On March 19, Lakeway City Council approved amending the city’s zoning code to give the city more oversight on what can be built near schools and residential areas.
Shannon Burke, Lakeway director of Building and Development Services, said the city re-examined the zoning code because of the controversy over Recovery Ways, a post-detox addiction recovery center that was slated to be built near Lakeway Elementary School. Following a large public outcry, the city in February rescinded a site development permit it had previously issued for Recovery Ways.
Under the amended zoning code, almost all businesses looking to build and operate near a school or neighborhood must receive a special-use permit. A special-use permit requires a public hearing and approval from City Council and the Zoning and Planning Commission.
Professional offices such as architects, real estate agents and engineers are the only businesses that will not need a special-use permit to build and operate near a school or residential area.
“This will allow the City Council to make sure that the proposed uses are appropriate for a given location,” Burke said.
The amended zoning code expands the types of commercial and office developments, regardless of location, that must get a special-use permit. Convalescent homes, assisted living facilities, nursing homes and liquor stores must now be approved for a special use permit.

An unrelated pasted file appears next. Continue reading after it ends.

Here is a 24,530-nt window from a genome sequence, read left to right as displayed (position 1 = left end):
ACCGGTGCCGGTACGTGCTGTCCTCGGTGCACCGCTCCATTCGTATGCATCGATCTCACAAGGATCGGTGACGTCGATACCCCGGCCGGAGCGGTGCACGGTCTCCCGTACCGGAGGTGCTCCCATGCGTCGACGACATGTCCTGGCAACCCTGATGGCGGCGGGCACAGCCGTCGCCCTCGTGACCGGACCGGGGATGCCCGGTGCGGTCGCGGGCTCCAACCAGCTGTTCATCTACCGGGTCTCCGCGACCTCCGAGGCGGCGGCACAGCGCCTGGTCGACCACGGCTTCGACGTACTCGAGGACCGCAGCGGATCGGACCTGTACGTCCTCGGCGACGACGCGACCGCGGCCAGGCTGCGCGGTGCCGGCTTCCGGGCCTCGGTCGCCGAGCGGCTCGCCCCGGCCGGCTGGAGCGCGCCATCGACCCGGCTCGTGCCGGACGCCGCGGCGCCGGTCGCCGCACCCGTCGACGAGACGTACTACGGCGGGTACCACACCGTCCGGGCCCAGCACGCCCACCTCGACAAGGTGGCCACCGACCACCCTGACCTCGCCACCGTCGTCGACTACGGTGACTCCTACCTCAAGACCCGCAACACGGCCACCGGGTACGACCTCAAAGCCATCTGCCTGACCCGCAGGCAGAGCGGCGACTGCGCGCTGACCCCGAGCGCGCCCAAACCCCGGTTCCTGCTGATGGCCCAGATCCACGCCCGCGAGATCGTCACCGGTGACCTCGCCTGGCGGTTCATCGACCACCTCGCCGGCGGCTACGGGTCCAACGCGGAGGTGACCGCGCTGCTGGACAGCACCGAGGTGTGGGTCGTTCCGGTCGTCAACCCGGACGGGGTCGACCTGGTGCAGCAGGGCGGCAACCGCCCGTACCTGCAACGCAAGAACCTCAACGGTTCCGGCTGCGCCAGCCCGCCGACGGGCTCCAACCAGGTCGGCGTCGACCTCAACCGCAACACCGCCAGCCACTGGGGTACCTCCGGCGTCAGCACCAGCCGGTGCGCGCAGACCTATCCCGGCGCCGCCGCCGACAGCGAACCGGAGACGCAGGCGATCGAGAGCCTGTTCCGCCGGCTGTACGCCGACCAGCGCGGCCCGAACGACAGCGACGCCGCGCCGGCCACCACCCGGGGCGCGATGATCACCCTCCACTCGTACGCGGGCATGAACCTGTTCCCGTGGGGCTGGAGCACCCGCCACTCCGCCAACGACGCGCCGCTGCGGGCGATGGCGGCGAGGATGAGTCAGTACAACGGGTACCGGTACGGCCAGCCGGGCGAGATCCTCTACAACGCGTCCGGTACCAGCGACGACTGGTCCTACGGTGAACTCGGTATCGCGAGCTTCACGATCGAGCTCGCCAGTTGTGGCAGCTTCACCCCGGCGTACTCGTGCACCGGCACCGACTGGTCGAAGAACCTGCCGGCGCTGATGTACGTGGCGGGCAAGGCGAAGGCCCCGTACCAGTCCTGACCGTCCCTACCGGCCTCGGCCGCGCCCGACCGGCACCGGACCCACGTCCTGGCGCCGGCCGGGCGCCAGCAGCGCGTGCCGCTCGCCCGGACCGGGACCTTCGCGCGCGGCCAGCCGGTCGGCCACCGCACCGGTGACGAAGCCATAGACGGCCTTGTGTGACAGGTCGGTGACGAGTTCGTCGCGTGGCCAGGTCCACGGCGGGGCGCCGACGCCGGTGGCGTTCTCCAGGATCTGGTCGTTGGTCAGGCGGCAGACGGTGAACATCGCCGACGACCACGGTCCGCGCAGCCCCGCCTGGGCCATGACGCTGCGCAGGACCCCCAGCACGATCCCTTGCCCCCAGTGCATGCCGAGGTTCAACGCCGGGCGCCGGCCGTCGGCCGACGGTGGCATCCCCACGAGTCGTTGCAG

“The bottom line of these changes is that City Council has a greater involvement, and the public also has a greater involvement in the decisions regarding the appropriateness of planned uses,” Burke said. “And the ordinance will be more explicit in listing which uses are allowed. We believe these are positive and timely changes.”
Under the old zoning code, Recovery Ways, which qualifies as a convalescent facility, did not require zoning review or approval from City Council or ZAPCO. Following a heated town hall meeting in which Lakeway residents expressed outrage at having Recovery Ways near a school, city leaders pledged to re-examine the zoning code to prevent such an incident from happening again.